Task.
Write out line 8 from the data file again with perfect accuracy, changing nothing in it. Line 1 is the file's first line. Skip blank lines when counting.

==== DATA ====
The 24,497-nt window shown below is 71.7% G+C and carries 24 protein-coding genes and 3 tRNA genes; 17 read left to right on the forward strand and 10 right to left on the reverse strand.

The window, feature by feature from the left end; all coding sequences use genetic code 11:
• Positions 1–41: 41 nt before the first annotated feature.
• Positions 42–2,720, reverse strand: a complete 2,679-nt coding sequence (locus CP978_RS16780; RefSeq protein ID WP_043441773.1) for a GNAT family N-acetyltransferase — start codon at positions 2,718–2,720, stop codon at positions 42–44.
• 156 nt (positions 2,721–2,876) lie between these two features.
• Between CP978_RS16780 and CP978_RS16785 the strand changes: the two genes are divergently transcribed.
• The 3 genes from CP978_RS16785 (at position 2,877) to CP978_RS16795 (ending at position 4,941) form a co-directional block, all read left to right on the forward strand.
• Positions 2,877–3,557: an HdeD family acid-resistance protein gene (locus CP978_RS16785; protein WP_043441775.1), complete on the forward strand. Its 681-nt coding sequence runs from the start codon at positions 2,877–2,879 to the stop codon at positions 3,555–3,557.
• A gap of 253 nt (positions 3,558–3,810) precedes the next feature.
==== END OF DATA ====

• Positions 2,877–3,557: an HdeD family acid-resistance protein gene (locus CP978_RS16785; protein WP_043441775.1), complete on the forward strand. Its 681-nt coding sequence runs from the start codon at positions 2,877–2,879 to the stop codon at positions 3,555–3,557.